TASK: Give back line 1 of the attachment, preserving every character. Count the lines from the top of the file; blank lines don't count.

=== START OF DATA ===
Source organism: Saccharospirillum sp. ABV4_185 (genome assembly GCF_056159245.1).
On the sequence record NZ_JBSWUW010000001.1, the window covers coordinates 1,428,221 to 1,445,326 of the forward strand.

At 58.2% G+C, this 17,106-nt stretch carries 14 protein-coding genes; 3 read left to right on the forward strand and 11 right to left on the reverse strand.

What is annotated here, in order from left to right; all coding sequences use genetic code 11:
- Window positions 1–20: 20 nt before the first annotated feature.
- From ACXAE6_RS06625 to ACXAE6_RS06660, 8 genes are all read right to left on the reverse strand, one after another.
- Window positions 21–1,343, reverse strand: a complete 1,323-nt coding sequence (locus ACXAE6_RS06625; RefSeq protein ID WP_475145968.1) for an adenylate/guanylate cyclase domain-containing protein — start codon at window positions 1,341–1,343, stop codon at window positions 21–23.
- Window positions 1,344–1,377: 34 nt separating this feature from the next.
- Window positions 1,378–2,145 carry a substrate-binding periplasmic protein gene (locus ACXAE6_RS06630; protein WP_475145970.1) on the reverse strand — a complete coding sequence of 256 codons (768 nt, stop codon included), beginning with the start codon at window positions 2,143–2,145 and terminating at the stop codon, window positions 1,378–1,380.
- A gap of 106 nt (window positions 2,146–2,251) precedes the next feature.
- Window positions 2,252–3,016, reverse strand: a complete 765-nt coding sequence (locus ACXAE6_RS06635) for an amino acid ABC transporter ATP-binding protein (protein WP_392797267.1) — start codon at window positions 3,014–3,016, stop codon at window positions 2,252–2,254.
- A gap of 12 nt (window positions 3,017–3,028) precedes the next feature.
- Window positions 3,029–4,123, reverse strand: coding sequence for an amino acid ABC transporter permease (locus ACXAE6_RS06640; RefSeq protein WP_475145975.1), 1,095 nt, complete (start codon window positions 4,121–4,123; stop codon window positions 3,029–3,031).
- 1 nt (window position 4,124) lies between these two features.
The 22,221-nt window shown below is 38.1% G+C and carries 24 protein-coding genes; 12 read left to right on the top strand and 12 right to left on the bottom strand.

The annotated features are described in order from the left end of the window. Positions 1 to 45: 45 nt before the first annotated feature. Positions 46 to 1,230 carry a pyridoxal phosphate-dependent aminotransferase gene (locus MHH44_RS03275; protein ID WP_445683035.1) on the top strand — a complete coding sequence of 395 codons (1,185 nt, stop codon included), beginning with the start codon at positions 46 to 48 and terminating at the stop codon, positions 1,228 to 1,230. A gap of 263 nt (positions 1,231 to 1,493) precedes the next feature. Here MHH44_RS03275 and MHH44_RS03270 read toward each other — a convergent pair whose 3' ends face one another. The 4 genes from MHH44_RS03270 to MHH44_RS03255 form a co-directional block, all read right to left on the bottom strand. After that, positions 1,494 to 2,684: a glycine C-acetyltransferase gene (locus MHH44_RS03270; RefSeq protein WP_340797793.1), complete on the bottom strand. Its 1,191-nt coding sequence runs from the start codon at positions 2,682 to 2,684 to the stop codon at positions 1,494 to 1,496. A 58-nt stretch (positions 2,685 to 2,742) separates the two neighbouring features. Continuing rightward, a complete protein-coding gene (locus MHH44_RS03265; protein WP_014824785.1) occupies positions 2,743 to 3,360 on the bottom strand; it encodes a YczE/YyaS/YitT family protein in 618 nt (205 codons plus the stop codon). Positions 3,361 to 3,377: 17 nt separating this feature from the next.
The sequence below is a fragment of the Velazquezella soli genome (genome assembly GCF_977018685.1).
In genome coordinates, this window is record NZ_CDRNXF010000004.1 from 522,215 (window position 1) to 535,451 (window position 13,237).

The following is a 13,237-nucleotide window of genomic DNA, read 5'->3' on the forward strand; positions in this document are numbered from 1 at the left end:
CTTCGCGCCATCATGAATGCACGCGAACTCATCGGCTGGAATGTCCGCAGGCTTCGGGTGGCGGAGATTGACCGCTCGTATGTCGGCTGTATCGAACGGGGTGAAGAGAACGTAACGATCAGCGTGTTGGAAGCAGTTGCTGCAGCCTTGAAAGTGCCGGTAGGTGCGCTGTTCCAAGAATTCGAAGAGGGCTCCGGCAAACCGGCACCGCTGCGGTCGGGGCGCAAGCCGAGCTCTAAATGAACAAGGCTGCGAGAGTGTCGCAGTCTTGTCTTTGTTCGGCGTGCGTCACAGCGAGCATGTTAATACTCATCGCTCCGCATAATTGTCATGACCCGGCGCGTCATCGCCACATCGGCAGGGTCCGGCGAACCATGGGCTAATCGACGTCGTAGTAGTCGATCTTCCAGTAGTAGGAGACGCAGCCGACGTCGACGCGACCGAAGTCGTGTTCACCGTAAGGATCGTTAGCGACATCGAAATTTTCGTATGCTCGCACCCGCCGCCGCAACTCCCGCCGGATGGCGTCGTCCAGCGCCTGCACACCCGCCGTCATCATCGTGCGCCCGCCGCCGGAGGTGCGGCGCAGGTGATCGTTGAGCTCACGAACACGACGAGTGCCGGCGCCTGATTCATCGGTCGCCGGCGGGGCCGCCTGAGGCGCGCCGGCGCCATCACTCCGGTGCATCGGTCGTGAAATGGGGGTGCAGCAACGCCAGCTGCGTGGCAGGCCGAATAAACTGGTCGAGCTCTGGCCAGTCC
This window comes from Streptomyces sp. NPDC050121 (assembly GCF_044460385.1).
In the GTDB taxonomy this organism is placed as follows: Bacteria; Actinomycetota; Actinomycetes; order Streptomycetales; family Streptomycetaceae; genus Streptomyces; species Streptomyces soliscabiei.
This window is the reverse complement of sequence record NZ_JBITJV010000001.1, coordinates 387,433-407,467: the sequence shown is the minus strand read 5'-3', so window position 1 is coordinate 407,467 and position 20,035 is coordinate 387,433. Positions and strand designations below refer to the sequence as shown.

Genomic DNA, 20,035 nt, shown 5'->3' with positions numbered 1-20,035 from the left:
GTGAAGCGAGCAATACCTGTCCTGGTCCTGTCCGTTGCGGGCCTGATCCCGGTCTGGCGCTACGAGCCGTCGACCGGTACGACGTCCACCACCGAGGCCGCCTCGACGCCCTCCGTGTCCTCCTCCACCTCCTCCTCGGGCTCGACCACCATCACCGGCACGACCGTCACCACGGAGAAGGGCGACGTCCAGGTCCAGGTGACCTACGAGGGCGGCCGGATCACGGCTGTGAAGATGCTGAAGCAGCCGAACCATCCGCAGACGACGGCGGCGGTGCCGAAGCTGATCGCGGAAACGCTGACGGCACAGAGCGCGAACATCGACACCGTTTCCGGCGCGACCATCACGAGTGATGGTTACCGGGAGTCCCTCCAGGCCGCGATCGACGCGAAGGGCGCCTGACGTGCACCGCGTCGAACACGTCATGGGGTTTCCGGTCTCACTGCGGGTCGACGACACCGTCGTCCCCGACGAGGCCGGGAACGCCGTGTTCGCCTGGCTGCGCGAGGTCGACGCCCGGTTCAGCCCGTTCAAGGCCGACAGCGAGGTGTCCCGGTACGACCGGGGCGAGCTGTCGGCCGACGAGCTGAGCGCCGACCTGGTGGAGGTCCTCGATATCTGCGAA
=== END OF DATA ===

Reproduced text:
Source organism: Saccharospirillum sp. ABV4_185 (genome assembly GCF_056159245.1).